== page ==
The “top performing civil servants from other sectors eg the SAF, are also now being recruited mid-career into the admin service” are the SAFOS scholars. This is not even news. It’s a longstanding fact since the 1970s. After retirement go civil service as perm sec or minister. They are given AO interview right after they come back from their overseas studies at 23 and can get into the AO at any point in time until retirement.

  9. Blameitonfate on

    The thing is, the paymaster decides who are the elites unless you can show them to be wrong in their choices?

    I personally think it is right to pay top money for talent, HOWEVER….the majority of those in the service have absolutely NO TALENT. They play dirty politics.

    Its also a known fact that when you work with the service you must be able to cover their ‘back-side’.

    Take for example the recent food cases. NEA is supposed to conduct twice yearly checks on food centres, so how the @#$# did 100+ RATS end up in Geylang’s hawker centre??? And have these people been collecting their MVC (ie salaries) all these years for doing nothing? And their bosses? Also didn’t check.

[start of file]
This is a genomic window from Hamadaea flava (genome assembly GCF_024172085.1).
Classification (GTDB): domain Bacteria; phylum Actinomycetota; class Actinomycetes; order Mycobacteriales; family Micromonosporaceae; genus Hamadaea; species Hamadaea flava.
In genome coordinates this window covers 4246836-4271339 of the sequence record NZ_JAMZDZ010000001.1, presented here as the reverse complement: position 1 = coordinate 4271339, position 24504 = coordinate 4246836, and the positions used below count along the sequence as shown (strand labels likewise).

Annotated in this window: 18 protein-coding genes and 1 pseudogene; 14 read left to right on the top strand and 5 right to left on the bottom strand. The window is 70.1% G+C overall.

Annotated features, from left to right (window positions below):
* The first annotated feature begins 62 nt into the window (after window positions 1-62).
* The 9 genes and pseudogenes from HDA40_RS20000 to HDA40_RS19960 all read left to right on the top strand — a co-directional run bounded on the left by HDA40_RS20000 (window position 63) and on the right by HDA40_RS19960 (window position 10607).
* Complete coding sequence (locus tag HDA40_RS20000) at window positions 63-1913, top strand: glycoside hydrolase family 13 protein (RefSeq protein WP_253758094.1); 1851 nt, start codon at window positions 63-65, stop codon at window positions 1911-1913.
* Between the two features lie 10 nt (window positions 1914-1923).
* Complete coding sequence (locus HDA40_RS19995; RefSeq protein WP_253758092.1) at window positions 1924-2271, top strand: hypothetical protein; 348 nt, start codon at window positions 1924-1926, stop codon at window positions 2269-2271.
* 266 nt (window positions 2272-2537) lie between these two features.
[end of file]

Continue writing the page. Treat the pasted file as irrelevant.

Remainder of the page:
We all know the majority of the civil servants are frankly ineffective…the terrorist escape shows a total lapse in the system…problem is if you fire these people you have nobody to work…but the question is, why aren’t the directors and above fired? Even when the customer services for CPF lapsed (eg super long wait…dumb answers), why wasn’t the director(s) taken to task but allowed to continue to take taxpayer’s monies?

    One thing you will never find in many parts of Singapore is having the heads chopped instead of the juniors. DBS’s Koh Boon Hwee did a FABULOUS job in axing the senior managers. This is what I call INTEGRITY.

  10. when u have too big a system, it tends to deviate from the original path.
    when u dangle carrots to lure talents, you are bound to attract undesirable people.
    when u have too big of a problem, it tends to become unstable.
    when u finally realise it, … …

  11. Who are the ones responsible for ENSURING the grunts are kept in line? They are the middle managers. The middle managers in the civil service and all statutory boards are also farmers which is why they are ineffective. They are also jia liao bee, and cannot make it in the private sector. They are local graduates. The farmers. Part of the hoi polloi like you and me.

    There is a dire and sore lack in macro assessment, an exercise often used in consulting.